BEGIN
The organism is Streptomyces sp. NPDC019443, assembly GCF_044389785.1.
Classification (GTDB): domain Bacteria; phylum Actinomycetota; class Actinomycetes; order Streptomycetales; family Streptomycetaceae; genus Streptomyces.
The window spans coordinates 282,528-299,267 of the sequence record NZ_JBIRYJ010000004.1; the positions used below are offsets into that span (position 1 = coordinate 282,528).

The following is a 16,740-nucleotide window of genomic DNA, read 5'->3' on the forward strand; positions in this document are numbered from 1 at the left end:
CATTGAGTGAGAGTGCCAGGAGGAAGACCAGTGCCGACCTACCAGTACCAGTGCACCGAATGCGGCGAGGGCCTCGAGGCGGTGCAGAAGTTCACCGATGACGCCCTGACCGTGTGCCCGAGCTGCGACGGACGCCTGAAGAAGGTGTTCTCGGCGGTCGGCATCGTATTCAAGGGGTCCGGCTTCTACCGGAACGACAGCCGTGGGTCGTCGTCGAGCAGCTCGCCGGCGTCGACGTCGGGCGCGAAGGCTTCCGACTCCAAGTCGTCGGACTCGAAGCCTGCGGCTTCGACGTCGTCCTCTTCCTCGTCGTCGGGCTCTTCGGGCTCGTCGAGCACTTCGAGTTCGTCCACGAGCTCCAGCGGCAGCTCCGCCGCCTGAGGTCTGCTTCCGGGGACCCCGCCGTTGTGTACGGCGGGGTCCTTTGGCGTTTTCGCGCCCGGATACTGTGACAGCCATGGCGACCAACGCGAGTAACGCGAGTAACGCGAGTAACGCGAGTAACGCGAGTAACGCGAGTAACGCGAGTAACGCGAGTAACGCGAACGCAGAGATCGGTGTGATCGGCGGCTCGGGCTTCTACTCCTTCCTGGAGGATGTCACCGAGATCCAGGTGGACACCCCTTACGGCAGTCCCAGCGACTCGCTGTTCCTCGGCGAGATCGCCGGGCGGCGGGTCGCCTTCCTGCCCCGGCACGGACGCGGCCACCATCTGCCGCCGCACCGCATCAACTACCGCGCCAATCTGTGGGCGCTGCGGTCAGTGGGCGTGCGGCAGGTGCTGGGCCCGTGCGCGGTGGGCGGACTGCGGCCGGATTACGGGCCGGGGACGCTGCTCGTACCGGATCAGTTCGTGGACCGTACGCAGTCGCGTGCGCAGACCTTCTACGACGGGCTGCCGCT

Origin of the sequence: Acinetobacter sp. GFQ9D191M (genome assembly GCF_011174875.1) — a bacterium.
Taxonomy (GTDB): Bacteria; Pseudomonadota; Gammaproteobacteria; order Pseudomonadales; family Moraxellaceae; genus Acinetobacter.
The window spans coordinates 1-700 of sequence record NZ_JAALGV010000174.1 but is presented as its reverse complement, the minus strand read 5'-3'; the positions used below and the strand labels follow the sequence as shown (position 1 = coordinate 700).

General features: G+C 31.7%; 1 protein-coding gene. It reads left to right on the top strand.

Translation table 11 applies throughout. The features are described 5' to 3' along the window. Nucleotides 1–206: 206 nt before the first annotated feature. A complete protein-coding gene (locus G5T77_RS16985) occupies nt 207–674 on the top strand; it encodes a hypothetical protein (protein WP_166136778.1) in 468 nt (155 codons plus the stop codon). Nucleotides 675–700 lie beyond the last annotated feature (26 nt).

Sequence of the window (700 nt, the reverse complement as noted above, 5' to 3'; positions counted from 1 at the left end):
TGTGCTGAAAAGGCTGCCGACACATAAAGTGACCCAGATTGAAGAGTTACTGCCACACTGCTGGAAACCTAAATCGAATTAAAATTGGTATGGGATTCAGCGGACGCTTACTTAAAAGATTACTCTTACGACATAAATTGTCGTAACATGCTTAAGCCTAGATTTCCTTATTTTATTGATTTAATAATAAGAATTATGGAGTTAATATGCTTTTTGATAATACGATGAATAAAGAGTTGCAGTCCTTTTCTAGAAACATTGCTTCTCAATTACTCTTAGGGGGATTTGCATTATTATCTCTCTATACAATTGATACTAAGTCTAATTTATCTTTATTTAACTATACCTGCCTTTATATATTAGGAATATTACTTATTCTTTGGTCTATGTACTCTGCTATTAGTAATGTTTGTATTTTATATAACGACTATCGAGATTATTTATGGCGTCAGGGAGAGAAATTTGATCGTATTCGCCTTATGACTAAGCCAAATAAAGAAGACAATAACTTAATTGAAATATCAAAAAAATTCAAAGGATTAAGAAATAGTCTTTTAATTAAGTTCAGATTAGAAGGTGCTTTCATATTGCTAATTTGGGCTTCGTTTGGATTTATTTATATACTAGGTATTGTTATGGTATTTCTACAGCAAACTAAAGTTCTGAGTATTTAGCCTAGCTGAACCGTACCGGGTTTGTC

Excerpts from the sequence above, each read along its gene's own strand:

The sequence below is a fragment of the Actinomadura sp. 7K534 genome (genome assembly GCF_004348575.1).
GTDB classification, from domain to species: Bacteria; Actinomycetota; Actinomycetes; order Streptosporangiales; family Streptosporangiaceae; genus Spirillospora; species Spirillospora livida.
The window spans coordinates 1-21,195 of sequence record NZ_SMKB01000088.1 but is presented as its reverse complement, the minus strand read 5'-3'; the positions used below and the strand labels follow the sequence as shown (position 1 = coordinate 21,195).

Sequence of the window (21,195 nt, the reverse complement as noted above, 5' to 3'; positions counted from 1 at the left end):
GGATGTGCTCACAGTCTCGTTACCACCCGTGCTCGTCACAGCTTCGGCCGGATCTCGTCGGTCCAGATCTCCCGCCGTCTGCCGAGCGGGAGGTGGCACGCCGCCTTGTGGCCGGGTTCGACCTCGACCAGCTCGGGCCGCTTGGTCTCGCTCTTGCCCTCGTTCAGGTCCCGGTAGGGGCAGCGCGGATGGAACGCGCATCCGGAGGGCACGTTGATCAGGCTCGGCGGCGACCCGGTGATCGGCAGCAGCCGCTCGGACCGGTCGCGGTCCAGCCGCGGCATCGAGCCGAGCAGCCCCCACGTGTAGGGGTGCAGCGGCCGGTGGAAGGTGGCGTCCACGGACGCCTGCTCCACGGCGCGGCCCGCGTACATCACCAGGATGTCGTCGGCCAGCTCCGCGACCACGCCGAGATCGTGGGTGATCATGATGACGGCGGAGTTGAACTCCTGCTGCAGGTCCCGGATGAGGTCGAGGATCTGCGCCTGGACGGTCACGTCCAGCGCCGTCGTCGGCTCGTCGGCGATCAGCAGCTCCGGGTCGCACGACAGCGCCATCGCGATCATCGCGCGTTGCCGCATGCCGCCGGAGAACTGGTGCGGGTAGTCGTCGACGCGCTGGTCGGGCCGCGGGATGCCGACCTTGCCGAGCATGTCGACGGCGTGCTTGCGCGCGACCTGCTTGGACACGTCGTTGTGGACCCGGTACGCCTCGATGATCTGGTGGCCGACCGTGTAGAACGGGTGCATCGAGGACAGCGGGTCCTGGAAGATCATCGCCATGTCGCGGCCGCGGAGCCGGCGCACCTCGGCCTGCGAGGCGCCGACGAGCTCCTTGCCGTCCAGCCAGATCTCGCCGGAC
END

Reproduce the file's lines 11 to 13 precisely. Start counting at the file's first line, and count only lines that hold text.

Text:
Sequence of the window (700 nt, the reverse complement as noted above, 5' to 3'; positions counted from 1 at the left end):
TGTGCTGAAAAGGCTGCCGACACATAAAGTGACCCAGATTGAAGAGTTACTGCCACACTGCTGGAAACCTAAATCGAATTAAAATTGGTATGGGATTCAGCGGACGCTTACTTAAAAGATTACTCTTACGACATAAATTGTCGTAACATGCTTAAGCCTAGATTTCCTTATTTTATTGATTTAATAATAAGAATTATGGAGTTAATATGCTTTTTGATAATACGATGAATAAAGAGTTGCAGTCCTTTTCTAGAAACATTGCTTCTCAATTACTCTTAGGGGGATTTGCATTATTATCTCTCTATACAATTGATACTAAGTCTAATTTATCTTTATTTAACTATACCTGCCTTTATATATTAGGAATATTACTTATTCTTTGGTCTATGTACTCTGCTATTAGTAATGTTTGTATTTTATATAACGACTATCGAGATTATTTATGGCGTCAGGGAGAGAAATTTGATCGTATTCGCCTTATGACTAAGCCAAATAAAGAAGACAATAACTTAATTGAAATATCAAAAAAATTCAAAGGATTAAGAAATAGTCTTTTAATTAAGTTCAGATTAGAAGGTGCTTTCATATTGCTAATTTGGGCTTCGTTTGGATTTATTTATATACTAGGTATTGTTATGGTATTTCTACAGCAAACTAAAGTTCTGAGTATTTAGCCTAGCTGAACCGTACCGGGTTTGTC

Excerpts from the sequence above, each read along its gene's own strand: